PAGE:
Now that the anointment of the thrice-victorious Gujarat chief minister is complete, with the BJP having declared that the controversial and highly polemical leader would lead the saffron party’s election committee, it remains to be seen how the figurehead manages his image so as to carve out a pan-Indian presence. Clearly, the schisms within the BJP, particularly the factionalism fanned by the Advani brigade, and those supporting the secular cause within the National Democratic Alliance, such as Janata Dal (United)’s Nitish Kumar, have been left behind for the party to coalesce behind the banner of Narendra Modi. Despite having been catapulted to the pinnacle of official prominence within the NDA, and destined to lead the election campaign from the front, much is desired before Modi can claim to have changed the game of Indian politics, and the manner in which it is done. Evidently, Narendra Modi, after the Goa conclave, has emerged as the tallest leader within the BJP, sidelining the old guard represented by Advani, Sushma Swaraj among others, while winning the mandate on behalf of the camp populated by the likes of the party president Rajnath Singh and leader of opposition in the Rajya Sabha, Arun Jaitley. The fact that the BJP’s ideological mentor, the RSS, actually pushed the party to end the theatre of bitter rivalry between the opposing camps and project unanimously the name of Modi, says a lot about the direction that the Gujarat CM’s poll campaign might be taking in the months to come.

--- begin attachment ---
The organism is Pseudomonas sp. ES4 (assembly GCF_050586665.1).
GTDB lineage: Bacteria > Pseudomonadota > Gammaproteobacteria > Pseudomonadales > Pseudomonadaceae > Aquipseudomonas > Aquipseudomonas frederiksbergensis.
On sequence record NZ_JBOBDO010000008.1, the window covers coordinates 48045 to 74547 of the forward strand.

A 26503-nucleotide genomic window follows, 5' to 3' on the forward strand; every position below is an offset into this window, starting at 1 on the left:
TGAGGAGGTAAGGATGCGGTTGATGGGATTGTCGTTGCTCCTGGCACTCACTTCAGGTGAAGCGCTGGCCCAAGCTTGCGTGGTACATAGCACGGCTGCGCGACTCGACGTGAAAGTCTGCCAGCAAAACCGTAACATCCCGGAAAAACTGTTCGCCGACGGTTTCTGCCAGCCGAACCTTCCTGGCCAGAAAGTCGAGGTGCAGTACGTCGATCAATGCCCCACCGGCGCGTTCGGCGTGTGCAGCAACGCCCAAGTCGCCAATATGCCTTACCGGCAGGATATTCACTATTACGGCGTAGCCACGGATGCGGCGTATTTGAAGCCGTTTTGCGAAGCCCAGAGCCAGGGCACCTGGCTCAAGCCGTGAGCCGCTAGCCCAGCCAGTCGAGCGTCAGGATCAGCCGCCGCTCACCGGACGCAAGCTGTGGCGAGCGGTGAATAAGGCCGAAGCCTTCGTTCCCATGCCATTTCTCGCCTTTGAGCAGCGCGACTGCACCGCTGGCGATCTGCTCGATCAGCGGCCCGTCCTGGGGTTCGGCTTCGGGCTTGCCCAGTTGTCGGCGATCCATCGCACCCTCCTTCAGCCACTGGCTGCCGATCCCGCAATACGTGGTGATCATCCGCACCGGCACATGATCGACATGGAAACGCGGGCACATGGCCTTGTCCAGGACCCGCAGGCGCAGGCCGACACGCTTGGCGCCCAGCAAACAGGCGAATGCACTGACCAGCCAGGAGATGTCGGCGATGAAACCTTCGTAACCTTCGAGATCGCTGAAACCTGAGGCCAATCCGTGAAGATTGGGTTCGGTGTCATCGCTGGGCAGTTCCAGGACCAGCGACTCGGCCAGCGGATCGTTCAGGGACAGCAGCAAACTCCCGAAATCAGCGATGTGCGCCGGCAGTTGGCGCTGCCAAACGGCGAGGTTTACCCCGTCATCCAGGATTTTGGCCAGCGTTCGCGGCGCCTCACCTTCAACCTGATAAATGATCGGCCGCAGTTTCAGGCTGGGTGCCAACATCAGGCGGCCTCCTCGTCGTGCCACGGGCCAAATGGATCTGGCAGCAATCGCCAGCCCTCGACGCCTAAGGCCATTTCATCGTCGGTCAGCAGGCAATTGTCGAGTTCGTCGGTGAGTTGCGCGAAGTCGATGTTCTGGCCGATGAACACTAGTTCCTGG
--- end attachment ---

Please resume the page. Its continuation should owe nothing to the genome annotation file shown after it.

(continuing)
However, it is important to remember that Narendra Modi must reinvent himself if he really wants to lead not just his party, but in fact, the whole of the nation. Since much of the tenure of the UPA government has been tainted by the unholy nexus between big money pumped in by the corporate class, and the political and bureaucratic classes, creating a stinking quagmire of scams, scandals, money laundering while depleting the revenues of the national exchequer, Modi’s leadership and his heading the poll campaign must offer substantially different set of agenda and political blueprint to cleanse India of the fetid corruption that now engulfs it. Modi must go beyond the rhetoric of efficient governance and development in order to understand the pulse of the nation, which is now hankering for change. Modi must also come to appreciate that much of India, unlike his home turf Gujarat, happens to be immersed in rank poverty, with a demographic variety that the Godhra-dismissing leader must learn to embrace, if he wants to hold the reins of not only the BJP but the country at large. Reconfiguring his own priorities would also help him grapple with the changing dynamics of coalition politics that is indispensable in today’s political scenario. That Modi’s support base amongst his party cadres remains unprecedentedly high is of course widely acknowledged, but in order to translate that fascination with the cult of Modi into actual victory in the polls is a road that is long and full of challenges for the man of the hour.